A while ago some of you requested that I look at mobile technology as an alternative for PC’s. Inspired by this, and the fact that I’m trying to save on my internet bandwidth, I decided to see how much of what I regularly do on my PC, I can move to my mobile device.
Now, in my case my mobile device is a BlackBerry Curve 8310 (yes, I know it’s oldish, but it’s still an awesome piece of technology). With Vodacom South Africa, I have a BlackBerry Bundle on my prepaid sim card which costs me R59 per month. This includes all of the BlackBerry services, including e-mail push, the awesome BlackBerry Messenger, and unlimited web surfing (sort of). That’s right, for R59 per month I can surf the web as much as I want, as long as (a) I only use the BlackBerry device (not my PC with the BlackBerry as modem), and (b) I don’t do any large downloads (unless I’m mistaken, the limit is around 7MB per file). For someone who probably spends around 12 hours per day on the internet, and who’s constantly complaining about the high bandwidth costs in SA, the benefits of this should be obvious.
The good news is that I manage to do most of the things I like to do on-line, on the BlackBerry. Though web browsing is fairly slow (my 8310 only supports GPRS / EDGE), it is quite fast enough with WAP sites (and many companies are getting them these days, including Ster Kinekor and Nu Metro).
Normal web sites tend not to display properly; but for this I installed Opera Mini as an extra browser. It really is quite an awesome piece of software. When it opens a normal web site, you can see the entire page (with menus and everything) on the small screen, with a box that you can use to select an area to zoom into. When you select an area, immediately that area is displayed properly on-screen, and you can still move to other areas on the page.
Facebook is quite efficient on the BlackBerry as well. I installed the BlackBerry Facebook app, which is quite good, but slightly limited. Sometimes I also use Opera Mini’s Facebook page, which is better in some ways, but worse in others. But for all those things I can’t do any other way, I use Opera Mini’s standard web page view to open the normal Facebook web site.
Opera Mini also has a very good Feed Reader – so all of the blogs I follow are shown in a single view, with notifications of new posts. I can even comment!
E-mail is, of course, a pleasure – after all, it was the main selling point for BlackBerry devices a few years ago. I have my complete address book and everything right there. Composing and reading e-mails, even with attachments, is a pleasure.
One major drawback with using the BlackBerry as a complete alternative for my laptop was the absence of proper Office suites. BlackBerry comes with Documents-To-Go included, but the free version won’t allow you to create new documents. It can display word processor documents, as well as spreadsheets and presentations, and allow you to edit them (to a certain extent), and it is quite compatible with Microsoft Office; but still, it’s very limited.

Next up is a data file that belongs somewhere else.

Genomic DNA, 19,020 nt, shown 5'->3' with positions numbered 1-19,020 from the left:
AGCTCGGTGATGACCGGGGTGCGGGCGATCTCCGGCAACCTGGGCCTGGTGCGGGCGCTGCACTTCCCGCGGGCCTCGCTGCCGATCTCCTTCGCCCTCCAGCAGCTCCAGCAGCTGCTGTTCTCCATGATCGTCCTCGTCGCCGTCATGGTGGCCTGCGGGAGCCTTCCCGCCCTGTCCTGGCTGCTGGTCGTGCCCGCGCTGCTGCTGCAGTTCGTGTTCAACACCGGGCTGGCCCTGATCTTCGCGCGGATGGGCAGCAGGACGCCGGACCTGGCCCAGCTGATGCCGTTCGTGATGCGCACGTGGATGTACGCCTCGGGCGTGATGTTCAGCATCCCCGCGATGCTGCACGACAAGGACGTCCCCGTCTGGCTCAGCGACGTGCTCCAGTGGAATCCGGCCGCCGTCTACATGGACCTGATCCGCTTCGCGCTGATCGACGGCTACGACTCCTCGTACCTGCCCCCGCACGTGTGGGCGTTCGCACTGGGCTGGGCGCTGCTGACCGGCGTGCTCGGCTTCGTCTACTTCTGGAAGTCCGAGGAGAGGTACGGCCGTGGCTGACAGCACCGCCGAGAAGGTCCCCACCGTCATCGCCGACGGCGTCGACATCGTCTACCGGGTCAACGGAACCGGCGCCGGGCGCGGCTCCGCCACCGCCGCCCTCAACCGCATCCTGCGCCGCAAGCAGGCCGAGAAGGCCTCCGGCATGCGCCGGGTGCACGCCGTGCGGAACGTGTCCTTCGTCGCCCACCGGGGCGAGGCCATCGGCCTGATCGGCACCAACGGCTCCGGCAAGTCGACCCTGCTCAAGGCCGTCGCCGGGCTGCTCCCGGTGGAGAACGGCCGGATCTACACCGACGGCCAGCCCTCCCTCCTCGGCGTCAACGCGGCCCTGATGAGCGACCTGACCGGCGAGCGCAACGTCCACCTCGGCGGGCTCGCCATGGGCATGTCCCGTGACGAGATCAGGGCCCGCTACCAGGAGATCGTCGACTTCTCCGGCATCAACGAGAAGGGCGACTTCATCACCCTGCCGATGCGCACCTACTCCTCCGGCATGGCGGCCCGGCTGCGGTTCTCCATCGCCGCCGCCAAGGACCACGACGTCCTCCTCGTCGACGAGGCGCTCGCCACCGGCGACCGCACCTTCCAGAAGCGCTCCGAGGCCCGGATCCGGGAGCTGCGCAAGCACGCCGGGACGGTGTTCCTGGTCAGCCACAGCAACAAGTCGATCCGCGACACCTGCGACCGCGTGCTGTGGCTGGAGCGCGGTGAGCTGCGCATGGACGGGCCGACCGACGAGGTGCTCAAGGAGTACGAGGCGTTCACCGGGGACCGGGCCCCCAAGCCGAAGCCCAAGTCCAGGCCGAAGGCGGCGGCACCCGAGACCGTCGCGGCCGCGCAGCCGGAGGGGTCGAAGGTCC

So I tried the cloud-based Office packages I discussed in my previous post; Microsoft Office Live doesn’t even open on the BlackBerry. ThinkFree and Google Docs both open documents, but they are limited to viewing documents only, just like Documents-To-Go. This begs the question – WHY?! Apparently the iPhone already supports most of these features (+1 to Apple’s score); why not the BlackBerry? Well, on the bright side, in my search I stumbled upon Mooo – which is a Mobile version of OpenOffice.org (a completely free and open source alternative for Microsoft Office, for PC’s). Unfortunately Moo’s still in development.
Thankfully I have found a slight work-around to enable the creation of new documents in Documents-To-Go; however, since it is… well… maybe not illegal, but dubious in nature, I will not explain it here. You can Google it if you want it.
Also, there seems to be a shocking absence of good PDF Readers for the BlackBerry – I can open a PDF when it is sent to my phone as an e-mail attachment, but the moment I save the PDF, I need to pay for software to open it. This once again begs the question – WHY?! PDF’s can be opened free of charge on PC’s, and that has been the case for years. Why not on the BlackBerry?
Apart from these things, I already use my BlackBerry as my MP3 player (using the built-in music software), digital camera, movie player (using XPlayer and EncodeHD), Bible (using YouVersion Bible Software), and e-book reader (using MobiPocket Reader). Life without my BlackBerry is almost unimaginable.
So I have moved the greatest percentage of my PC activities to the BlackBerry. If only the BlackBerry had a larger screen, proper Office software access, a slightly larger keyboard, PDF reader built-in, and maybe a Lord of the Rings Online client, I may have moved completely…
So, in conclusion; a mere 10 years ago I never would have thought that I would ever be doing all these things on my phone. So all in all, that’s pretty awesome! Let’s be thankful for the progress that’s been made so far, and keep hoping for (and working on) improvements!
That’s it for now. Happy surfing!